By Lee Owens, head of Twitter NEXT, AUNZ
Technology is constantly changing the way we communicate. From the emergence of abbreviations like ‘lol’ and ‘omg’, to the creation of emojis and even coining whole new meanings for words like ‘follow’ – technology has enabled language to become more diverse.
Twitter is a prime example of how language is evolving. Once a text-based platform, Twitter is now home to a treasure chest of written, visual, and most recently oral language. It’s the platform for people to come together using memes, GIFs, polls, audio recordings and everything in between, to have conversations and be a part of what's happening in the world.
As language continues to evolve at breakneck speed, brands are having to adapt quickly to stand out and to connect with their audience. A new study from WPP ANUZ and Twitter - The Secrets & Lies of language: The New Rules of the Game - set out to explore the evolution of language, and highlight the ways in which brands can thrive in the internet era.
The research found that it’s no longer about brands being show-stopping but rather thumb-stopping - when a piece of content is so attention-grabbing, it causes a user to stop scrolling. Exploring the key pillars of language, here are some areas on how brands can be ‘thumb-stoppers’ in our increasingly tech-centric society.
Social media platforms see an endless stream of content. With around 500 million Tweets sent each day, this is testament to the small window of time brands have to grab their audience's attention. So how do brands achieve this through written language? The brands that do well on Twitter use language to effectively sound like a close friend. It is important for brands to humanise their presence on the platform; through this they are able to create meaningful conversations with their core audience.
Four in five Australians* believe buzzwords and jargon makes it harder to get to the truth of what brands are selling and nearly nine in ten* say they favour brands or companies that keep it simple. As part of the thumb-stopping exercise, brands need to be able to humanise their brand on the platform and be an active member of a community. People want brands that mirror the way they talk. Twitter’s character count is one that rewards succinct messages and straightforward communication, with conversational Tweet copy driving significant uplift for likeability and purchase intent.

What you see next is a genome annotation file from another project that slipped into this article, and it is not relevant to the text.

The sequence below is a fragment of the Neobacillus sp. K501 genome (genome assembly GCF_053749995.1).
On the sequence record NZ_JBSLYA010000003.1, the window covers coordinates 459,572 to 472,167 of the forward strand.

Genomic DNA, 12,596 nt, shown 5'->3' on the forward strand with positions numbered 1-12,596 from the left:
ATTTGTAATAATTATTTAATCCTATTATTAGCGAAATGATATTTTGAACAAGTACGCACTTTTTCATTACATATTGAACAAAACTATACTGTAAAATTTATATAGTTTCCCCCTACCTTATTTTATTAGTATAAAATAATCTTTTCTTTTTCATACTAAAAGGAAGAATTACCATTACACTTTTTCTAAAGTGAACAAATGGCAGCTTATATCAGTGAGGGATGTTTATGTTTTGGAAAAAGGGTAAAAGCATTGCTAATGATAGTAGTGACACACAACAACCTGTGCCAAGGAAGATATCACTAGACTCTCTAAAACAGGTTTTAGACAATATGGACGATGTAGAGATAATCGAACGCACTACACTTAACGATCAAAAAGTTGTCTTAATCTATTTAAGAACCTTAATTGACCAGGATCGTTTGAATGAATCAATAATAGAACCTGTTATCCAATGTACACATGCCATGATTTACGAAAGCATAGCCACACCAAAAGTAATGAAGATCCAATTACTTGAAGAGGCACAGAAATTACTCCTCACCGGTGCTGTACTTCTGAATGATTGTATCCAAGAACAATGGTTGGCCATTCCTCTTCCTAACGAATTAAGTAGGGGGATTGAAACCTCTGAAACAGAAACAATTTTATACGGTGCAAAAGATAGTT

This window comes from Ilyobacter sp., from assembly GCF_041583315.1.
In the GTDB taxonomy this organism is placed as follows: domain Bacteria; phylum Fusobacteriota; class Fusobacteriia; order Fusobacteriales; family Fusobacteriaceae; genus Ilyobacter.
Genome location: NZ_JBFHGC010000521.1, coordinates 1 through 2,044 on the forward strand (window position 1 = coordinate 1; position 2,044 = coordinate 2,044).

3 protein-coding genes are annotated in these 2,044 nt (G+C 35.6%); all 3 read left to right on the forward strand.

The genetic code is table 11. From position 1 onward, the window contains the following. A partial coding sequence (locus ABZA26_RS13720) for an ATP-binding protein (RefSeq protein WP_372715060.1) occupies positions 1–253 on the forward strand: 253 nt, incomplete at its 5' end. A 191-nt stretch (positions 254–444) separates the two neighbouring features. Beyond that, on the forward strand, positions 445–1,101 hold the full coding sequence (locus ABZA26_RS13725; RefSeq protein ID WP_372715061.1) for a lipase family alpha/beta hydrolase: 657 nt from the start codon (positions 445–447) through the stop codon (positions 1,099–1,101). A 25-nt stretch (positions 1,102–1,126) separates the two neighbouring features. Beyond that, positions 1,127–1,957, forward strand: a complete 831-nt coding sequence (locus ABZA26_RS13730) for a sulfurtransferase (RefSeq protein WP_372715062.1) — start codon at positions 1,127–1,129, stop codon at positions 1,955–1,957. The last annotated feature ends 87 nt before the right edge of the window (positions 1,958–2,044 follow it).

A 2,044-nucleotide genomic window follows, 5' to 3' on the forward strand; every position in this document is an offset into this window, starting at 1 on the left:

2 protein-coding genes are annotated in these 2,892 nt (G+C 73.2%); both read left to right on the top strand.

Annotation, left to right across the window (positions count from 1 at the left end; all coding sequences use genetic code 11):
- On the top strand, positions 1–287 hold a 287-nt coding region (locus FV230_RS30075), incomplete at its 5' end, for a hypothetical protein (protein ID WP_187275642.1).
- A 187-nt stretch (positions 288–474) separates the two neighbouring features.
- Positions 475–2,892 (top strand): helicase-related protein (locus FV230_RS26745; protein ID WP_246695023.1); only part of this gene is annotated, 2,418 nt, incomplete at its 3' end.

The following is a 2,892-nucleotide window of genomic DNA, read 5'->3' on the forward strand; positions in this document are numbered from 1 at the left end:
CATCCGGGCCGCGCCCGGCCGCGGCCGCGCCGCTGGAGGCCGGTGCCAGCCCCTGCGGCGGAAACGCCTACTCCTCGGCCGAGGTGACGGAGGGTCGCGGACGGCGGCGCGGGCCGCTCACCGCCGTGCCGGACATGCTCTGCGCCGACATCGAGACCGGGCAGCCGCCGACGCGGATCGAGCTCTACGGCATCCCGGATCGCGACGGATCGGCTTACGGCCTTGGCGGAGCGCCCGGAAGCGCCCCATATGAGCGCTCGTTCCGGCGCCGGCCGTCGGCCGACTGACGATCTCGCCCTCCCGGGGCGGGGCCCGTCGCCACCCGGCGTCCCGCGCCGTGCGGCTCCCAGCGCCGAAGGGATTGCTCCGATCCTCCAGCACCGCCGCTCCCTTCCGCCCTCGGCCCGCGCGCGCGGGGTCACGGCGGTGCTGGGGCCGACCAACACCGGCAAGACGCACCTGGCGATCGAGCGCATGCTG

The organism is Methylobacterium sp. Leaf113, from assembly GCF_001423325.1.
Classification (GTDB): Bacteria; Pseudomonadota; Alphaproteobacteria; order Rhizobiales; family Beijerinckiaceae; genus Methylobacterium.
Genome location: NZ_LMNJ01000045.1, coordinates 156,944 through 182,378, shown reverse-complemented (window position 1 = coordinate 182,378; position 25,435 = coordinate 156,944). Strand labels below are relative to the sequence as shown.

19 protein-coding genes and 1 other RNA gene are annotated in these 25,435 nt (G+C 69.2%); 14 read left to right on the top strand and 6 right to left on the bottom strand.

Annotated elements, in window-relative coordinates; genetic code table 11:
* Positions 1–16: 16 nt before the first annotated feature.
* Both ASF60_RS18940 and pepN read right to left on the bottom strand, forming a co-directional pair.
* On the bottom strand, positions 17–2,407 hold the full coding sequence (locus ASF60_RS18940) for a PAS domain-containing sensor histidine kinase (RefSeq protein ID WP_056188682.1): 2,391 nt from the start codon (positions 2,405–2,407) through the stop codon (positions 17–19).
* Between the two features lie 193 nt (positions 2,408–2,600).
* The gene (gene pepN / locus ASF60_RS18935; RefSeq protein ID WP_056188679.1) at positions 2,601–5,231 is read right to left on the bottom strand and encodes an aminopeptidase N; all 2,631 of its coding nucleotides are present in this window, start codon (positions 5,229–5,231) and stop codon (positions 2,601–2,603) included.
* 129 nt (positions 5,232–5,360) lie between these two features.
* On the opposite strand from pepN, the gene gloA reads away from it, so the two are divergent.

@Telstra and @Maccas do this well. Both brands frequently tap into current internet culture and use “trendy language” to appear more relatable – such as McDonalds Tweeting “new mcflurry, who dis?” or this funny Tweet from Telstra “Memo to people who listen to music through their phone on public transport without headphones: why?”.
Humour is also a great way to capture attention. @VirginAustralia and @StanAU are examples of brands that have perfected this, making light of Australia’s toilet paper hoarding saga at the height of the pandemic.
Four in five Australians* agree that pictures are a more effective way for brands to communicate and social media is the perfect stomping ground for this, filled with images, GIFs, memes and videos.
And, with nearly seven in ten user sessions on Twitter* now including video, one brand that’s tapped into this trend is @Vegemite with its quirky Vegemite cooking videos. The iconic Aussie brand also consistently leverages humour, interactive posts and puts its own spin on popular memes to engage with its audience.
Visuals can be used to communicate a message that may not as easily be put into words. Tourism accounts are particularly good at this such as @Australia and @PureNewZealand, showcasing beautiful diverse imagery and videos of breathtaking landscapes to tell a story.
There’s something uniquely intimate and powerful about the human voice; it brings a layer of connectivity through emotion, nuance and empathy often lost in text. And we see spoken language as the next frontier. We’ve already seen it with the boom of podcasts and other audio-focus mediums. It’s because these channels allow brands to unlock real, open conversations with the authenticity and nuance only the human voice can bring. Whether it's a lighthearted chat, a major product announcement, or deep conversation on a topic your brand and audience care about, brands are just starting to dip their toes into this medium.
This is why Twitter launched its live audio feature Spaces last year, and we’ve already seen the amazing new dynamic it is bringing to conversations on the platform. Free from geographical boundaries and social distancing restrictions, this is where the real thumb-stoppers will exist in the not so distant future.
Ultimately, like the way we need to regularly update our tech software, marketers need to be constantly adapting how they use spoken, written and visual forms of language. Language needs to be considered in all its forms. In a feed environment, people scroll quickly. Thumb-stopping is crucial as brands try to capture attention in a world where it’s increasingly fragmented.